No holiday gathering is complete without a cheeseplate. But how do you decide how many cheeses to provide, which to choose, and how much you need total? Here are some guidelines on assembling the perfect holiday cheeseplate.
Get the right amount of cheese
You can estimate 3 – 4 ounces of cheese per person at your gathering. This means that a group of 10 people would need a total of about 2 pounds of cheese. You’ll divide this between the various cheeses you choose to serve.
Another good rule of thumb is to have at least 3 cheeses for your spread, but to increase that number by 1 cheese for every 3 guests. You don’t want to overwhelm your tasters though, so you may want to cap this number at 6 or 7 options total. This means that for that group of 10, you’ll want 5 cheeses.
Diversity is a Good Thing
Try to have a variety of flavors, textures, and milk types in your selection of cheeses. An all cheddar cheeseplate is a fun academic exercise, but for a party different people will have different tastes. You want everyone to be able to find a favorite on the plate. And with that in mind, you should also have some very accessible cheeses for the less adventurous party-goers.
We recommend having a hard cheese (like a cheddar, aged gouda, or pecorino); a soft cheese (a bloomy rind such as brie or a decadent cheese like a triple creme); a blue cheese; an adventurous cheese or two (washed rind cheeses are great for this); and a sheep or goat cheese. You can mix and match these to fit the number of cheeses you want to have and to cater to your guests palates.
Accompaniments are half of what makes a cheeseplate. They roughly fall into four categories:
You want your accompaniments to match your cheeses and vice versa. For a holiday party you may know that you want to have champagne. In this case, you may want to pick richer, creamier cheeses for your plate and charcuterie and other sides that can stand up to that power pairing. Or, you may want to go with a selection of dark beers and spiced ciders, which will go better with very strong cheeses. Just choose a starting point: a drink, a cheese, or an accompaniment – and go from there.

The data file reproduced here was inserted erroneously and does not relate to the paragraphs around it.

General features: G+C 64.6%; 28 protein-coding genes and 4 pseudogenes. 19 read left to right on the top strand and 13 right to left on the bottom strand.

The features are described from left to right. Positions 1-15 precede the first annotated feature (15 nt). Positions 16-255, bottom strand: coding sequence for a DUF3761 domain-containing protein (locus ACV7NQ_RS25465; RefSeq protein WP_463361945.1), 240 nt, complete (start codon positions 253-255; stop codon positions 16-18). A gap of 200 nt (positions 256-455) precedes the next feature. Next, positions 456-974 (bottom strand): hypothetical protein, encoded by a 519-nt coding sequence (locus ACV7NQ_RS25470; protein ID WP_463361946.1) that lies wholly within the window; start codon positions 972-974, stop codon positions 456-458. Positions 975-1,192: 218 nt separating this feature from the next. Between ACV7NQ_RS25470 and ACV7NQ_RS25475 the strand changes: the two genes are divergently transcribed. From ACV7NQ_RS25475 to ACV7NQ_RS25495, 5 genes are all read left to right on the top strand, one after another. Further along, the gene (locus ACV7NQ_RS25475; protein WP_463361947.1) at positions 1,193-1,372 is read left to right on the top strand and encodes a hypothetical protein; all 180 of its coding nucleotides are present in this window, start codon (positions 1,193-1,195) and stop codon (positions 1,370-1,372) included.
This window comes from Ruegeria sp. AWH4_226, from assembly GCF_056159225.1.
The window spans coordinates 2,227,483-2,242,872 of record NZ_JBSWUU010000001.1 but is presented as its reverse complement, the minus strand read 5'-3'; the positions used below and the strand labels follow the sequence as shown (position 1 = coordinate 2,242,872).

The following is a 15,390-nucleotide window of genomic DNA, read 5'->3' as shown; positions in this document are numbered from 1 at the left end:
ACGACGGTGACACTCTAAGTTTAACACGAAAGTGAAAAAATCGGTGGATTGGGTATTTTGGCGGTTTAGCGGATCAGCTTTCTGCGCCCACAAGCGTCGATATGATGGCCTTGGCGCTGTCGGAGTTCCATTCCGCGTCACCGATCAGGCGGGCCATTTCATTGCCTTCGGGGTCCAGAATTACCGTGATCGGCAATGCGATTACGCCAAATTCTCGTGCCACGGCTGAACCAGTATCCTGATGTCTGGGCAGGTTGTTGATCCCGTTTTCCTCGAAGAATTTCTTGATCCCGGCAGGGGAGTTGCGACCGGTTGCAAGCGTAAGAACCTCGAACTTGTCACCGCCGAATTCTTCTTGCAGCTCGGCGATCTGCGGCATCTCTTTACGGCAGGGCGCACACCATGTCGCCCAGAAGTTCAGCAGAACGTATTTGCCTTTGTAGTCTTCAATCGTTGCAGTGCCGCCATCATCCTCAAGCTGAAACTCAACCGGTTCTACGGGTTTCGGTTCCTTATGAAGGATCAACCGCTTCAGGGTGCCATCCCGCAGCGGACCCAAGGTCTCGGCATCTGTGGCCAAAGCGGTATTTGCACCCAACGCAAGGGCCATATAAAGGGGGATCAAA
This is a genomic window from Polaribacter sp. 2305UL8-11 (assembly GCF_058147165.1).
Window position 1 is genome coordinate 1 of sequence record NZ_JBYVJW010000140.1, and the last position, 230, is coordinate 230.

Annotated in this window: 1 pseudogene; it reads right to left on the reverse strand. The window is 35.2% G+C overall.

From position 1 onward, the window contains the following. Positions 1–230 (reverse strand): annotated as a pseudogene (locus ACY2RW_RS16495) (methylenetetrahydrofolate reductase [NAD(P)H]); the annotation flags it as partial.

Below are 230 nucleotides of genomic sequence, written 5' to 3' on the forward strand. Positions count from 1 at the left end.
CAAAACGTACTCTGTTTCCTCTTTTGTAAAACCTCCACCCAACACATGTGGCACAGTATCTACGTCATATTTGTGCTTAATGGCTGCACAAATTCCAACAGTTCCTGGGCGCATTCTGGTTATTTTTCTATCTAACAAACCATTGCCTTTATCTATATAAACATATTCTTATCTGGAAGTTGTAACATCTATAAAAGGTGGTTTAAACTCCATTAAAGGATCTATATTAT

As with cheeses, you want an array of flavors and textures in your accompaniments. Find things that are sweet, savory, and tart or crispy, chewy, and creamy. Keep in mind what you want the main focus to be. If you want cheese to be the star of the show, you might want a few simple accompaniments like fruit jams or sliced meats and crackers that don’t have flavorings. If you want to experiment with crazy crackers, maybe stick with some solid but uncomplicated cheeses. Or mix and match with a few solid options from each category.
The best cheese plate can be underwhelming or ignored by guests if you don’t serve it with style.
- Warm Up: First, remove the cheeses from your refrigerator at least an hour ahead of time. This will allow them to come to room temperature, which means that they’ll be more flavorful and easier to cut and spread.
- Border Patrol: For things like runny jams or juicy pickles, choose bowls that will contain them well and small spoons or forks for serving. This keeps things neat the whole evening long.
- Separate Servers: Harder cheeses will require a knife with a sharp edge, while creamy cheeses will need something with a wide flat blade, and blue or flavored cheeses always need their own knife so their strong flavors don’t take over every cheese.
- Who’s Who: Label the cheeses and accompaniments. You may feel silly doing it, but your guests will be thrilled. Especially if they find a new cheese they love and want to buy for themselves.
Our holiday cheeseplate
For our holiday party of 20, here’s what we’re thinking:
We’re saving the champagne for New Years and instead enjoying some of the rich, flavorful beers featured in the winter issue of our magazine.
Since we have a rather large and adventurous group, we’re going with a larger group of bolder cheeses.
Grafton Village’s Clothbound Cheddar (something delicious but recognizable)
Cricket Creek Farm’s Berkshire Bloom (something creamy and rich)
Colston Basset Stilton (a truly traditional blue)
Vermont Creamery’s Cremont (a local favorite that combines goat flavor with satiny texture)
Cato Corner Farm’s Hooligan or Meadow Creek’s Grayson (a sticky, stinky, flavorful cheese)
Creminelli’s Tartufo Salami
Earthy Mushroom Pate from Alexian
Preserves & Pickles
These accompaniments run the full range of flavors and textures.
Smoky Sherry Onion Spread by The Gracious Gourmet
Membrillo (Spanish quince paste)
Cornichon (Teensy tart and crunchy French pickles)
We wanted two types of crackers: One that would stand back and let the flavor of the cheese shine through, and one that would bring some flavor and texture to the table.